Anyway, this beastie is a short-tailed ichneumon wasp, Ophion sp.  Their larvae are caterpillar parasites - one larva per caterpillar.  The caterpillar does not survive the encounter.

So, in the future, if you see one or more at your porch lights, you should rejoice.  This is natural pest control at its finest!

Thursday, January 01, 2015

Beginning the 2015 Yard List

Do you keep a yard list of the birds you see each year?

We do.  We've found it's a fun way to keep our eyes peeled for the unusual visitor, and it's also good for remembering the cool stuff we've seen in prior years.  Sadly, it's all too easy to forget the occasional visitors, but they can provide a real spark, both when you first observe them and, later, when you remember seeing them.

We didn't do a very good job of observing birds in 2014 - but, then, we were much more focused on Florida than usual!  As of right now, I only have a tally of 53 species for last year, which is the lowest number of species I've recorded since we moved in. As I go through my photos, though, I suspect I may be able to identify one or two more species to add to the list.  For now, in 2014, we saw 53 species.

That said, the lazuli bunting last May was a yard record.  Truthfully, though, I'd forgotten I'd seen it until I saw the photos again....

Compiled over the 8 years we've lived here, our overall yard list is now up to 121 species.  I don't think that's half bad for 10 acres in the middle of the country!

Of course, part of the fun of keeping an annual yard list is the chance to start fresh each January 1.  It's 2:13 p.m. as I write this.  Today, so far, I've tallied 20 species for our 2015 list - all of them observed from inside the house, since I'm feeling cocoonish.

So far, we have many of the normal feeder birds:  cardinals, blue jays, house sparrows, house finch, goldfinch, downy woodpeckers, red-bellied woodpeckers, starlings, chickadees, tufted titmice, slate colored juncos....

Then we have the birds that are normal to us, but may be less familiar in other areas of the country.

Harris sparrows lead the list here.  Apparently they are quite rare in many areas of the country, but here they are a common, winter feeder bird.  All 3 birds in the photo above are Harris sparrows.  We generally have 30 or 40 coming in every day.

White-crowned sparrows (adult, on the left) are also very common for us, both mature and immature individuals.  As with the Harris sparrows (on right), we generally have 30 or so feeding in the backyard each day.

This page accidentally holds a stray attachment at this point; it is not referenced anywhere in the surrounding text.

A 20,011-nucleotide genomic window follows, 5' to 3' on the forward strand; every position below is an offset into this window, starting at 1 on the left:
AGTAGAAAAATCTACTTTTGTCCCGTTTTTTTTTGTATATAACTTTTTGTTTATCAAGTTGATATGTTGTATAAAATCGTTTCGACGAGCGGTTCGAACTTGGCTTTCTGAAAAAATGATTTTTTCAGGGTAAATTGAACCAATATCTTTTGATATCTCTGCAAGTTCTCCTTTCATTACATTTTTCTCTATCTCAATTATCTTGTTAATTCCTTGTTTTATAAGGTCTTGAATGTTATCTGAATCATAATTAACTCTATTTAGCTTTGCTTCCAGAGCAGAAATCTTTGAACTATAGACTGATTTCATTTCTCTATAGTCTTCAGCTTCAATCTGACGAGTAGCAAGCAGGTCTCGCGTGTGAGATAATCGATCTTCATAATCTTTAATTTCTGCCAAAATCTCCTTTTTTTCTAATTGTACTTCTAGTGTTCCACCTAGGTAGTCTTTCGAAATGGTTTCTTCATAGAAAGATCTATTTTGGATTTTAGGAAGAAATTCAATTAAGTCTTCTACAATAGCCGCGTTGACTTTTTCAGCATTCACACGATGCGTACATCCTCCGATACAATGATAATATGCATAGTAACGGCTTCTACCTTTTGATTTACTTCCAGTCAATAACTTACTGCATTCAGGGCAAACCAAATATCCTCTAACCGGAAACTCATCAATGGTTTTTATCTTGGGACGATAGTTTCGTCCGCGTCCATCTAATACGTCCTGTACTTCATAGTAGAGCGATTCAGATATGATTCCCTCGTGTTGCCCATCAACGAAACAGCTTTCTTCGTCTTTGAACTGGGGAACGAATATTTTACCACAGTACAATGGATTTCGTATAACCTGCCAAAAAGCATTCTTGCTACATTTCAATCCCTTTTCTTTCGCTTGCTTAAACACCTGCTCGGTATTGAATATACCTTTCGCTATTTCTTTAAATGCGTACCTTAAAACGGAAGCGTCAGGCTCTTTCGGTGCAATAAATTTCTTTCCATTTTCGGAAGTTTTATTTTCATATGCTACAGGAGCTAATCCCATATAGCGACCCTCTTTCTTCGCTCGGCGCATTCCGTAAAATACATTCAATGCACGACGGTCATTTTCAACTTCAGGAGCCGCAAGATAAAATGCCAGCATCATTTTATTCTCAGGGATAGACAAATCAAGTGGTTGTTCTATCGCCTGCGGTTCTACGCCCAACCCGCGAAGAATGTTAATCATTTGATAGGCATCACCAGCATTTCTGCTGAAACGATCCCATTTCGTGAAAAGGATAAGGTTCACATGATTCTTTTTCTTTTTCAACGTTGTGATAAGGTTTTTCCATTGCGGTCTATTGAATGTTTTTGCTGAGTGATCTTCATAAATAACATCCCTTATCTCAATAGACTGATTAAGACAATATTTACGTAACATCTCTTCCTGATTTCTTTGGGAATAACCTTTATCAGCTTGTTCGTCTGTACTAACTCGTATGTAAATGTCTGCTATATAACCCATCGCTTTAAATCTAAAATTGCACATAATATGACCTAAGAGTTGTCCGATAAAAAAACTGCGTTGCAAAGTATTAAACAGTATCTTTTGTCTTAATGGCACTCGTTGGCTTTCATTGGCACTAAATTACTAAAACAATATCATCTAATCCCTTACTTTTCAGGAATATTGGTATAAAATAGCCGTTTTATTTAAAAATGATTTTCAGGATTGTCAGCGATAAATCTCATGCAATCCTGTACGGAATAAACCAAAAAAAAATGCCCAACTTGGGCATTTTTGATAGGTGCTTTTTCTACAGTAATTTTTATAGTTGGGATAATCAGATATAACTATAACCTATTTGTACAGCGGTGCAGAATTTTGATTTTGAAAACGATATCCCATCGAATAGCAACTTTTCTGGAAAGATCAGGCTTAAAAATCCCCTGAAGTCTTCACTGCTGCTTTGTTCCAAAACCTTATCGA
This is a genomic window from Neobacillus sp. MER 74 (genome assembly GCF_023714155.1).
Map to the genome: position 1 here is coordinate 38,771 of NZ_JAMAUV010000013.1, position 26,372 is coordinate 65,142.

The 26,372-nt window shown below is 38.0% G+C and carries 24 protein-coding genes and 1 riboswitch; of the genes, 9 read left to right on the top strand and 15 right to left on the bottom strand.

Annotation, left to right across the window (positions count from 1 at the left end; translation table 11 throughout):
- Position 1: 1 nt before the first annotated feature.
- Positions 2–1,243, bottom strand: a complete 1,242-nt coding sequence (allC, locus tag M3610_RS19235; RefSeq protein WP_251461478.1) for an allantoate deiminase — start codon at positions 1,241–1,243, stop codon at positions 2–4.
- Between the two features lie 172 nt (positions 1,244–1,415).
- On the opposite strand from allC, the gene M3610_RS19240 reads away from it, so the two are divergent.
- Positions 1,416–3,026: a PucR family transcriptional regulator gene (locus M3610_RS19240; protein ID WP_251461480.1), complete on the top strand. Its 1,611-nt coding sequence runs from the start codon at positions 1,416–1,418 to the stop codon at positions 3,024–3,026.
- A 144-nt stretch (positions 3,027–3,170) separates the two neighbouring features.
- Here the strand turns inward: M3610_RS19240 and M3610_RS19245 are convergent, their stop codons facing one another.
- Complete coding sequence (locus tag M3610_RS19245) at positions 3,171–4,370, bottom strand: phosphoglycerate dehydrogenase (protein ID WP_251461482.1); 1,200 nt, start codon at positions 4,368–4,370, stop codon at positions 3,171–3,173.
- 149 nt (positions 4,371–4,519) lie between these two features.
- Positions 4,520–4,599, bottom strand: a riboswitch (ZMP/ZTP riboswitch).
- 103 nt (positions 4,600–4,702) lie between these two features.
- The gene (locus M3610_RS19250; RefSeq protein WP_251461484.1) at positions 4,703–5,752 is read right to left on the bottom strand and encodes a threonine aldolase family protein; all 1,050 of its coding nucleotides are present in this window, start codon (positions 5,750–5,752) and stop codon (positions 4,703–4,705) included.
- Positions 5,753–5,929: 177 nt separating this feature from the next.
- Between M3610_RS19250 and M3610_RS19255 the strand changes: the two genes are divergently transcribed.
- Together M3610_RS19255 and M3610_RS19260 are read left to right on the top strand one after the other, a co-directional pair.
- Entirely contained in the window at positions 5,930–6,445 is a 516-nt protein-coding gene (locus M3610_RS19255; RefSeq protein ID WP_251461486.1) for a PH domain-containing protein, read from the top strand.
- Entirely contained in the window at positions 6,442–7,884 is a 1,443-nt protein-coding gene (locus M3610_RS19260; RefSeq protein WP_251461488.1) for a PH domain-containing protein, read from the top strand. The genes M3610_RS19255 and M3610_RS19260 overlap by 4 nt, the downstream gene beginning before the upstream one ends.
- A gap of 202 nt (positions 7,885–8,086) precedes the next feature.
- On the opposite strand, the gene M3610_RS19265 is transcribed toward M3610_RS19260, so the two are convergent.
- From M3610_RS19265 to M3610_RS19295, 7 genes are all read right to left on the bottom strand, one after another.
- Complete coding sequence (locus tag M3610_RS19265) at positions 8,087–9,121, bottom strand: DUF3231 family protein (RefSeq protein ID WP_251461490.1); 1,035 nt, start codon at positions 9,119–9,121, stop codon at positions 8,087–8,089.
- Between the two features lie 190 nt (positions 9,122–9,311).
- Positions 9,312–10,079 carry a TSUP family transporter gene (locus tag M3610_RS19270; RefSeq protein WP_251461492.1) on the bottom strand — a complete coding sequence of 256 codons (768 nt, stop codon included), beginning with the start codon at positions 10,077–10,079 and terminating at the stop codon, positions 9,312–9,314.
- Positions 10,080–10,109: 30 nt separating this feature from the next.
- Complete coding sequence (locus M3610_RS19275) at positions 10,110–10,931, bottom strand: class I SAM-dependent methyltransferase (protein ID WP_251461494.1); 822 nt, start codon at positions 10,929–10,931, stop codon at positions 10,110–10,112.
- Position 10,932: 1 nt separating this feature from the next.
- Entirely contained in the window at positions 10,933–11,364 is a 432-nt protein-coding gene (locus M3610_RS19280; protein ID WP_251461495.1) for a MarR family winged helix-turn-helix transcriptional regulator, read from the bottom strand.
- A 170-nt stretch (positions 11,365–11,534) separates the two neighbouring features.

Some years we have pine siskins with us during the winter, and this year appears to be one of those years.  Pine siskins are a northern bird; they only move south when they need better food supplies.  They are rather like goldfinch cousins, eating much the same menu and being about the same size.

Another winter bird that I don't see all that regularly is the spotted towhee, shown here on the left.  By the way, the "old" name was rufous-sided towhee, which was quite descriptive and somehow more appropriate.  Towhees are a bird I tend to see because I notice that something is throwing up leaf debris everywhere - they are vigorous foragers in the leaf litter and really get their heart and soul into the search!

Not all birds come in for seed or suet.  This mockingbird visits several times a day, simply to take a drink of water from one of our heated birdbaths.

Then there are the cute, rusty Carolina wrens.  I love Carolina wrens, with their jaunty tails and their quick, restless motions.  They have a HUGE voice, which is thankfully quite musical, and a similarly sized persona.  We have a pair that seems to stick around all year, although I don't always see them consistently during the winter.  They will take suet and seed, and they also frequently take a quick sip of water or two.  The picture above is from this morning.

Rather surprisingly for the beginning of January, I have a male and a female brown-headed cowbird hanging around, and half a dozen red-winged blackbirds, too.  Most of the redwings I'm seeing are male, but there is a female or two coming in as well.  The first several years we were here, I don't remember having either of these species hanging on through the winter.  Neither is here now in large numbers, but it still surprises me to have any cowbirds or red-winged blackbirds hanging around, rather than having them headed south with their flockmates.

This morning Greg noticed that one of the male redwings has a maloccluded beak, leaving the mandibles to grow way too long.  I've seen worse and this individual appears to be coping just fine, but I have to wonder if a bird like this ever finds a mate and reproduces.

My final bird of the morning, species #20, was a majestic, red-tailed hawk that sailed over the yard and landed in one of the big trees in the draw.  No photo of this one, I'm afraid - I didn't think fast enough.   Each winter we have a pair of redtails in the area, and each year I hope that they'll nest in our yard, but so far they haven't.  Hope springs eternal...I'm keeping my fingers crossed.

So that's the start of my 2015 yard bird list!  Do you put out feeders?  What birds do you notice foraging in and around your gardens?  Just think of all the dormant insects they are eating - and all the fertilizer they are depositing!  What are you waiting for?!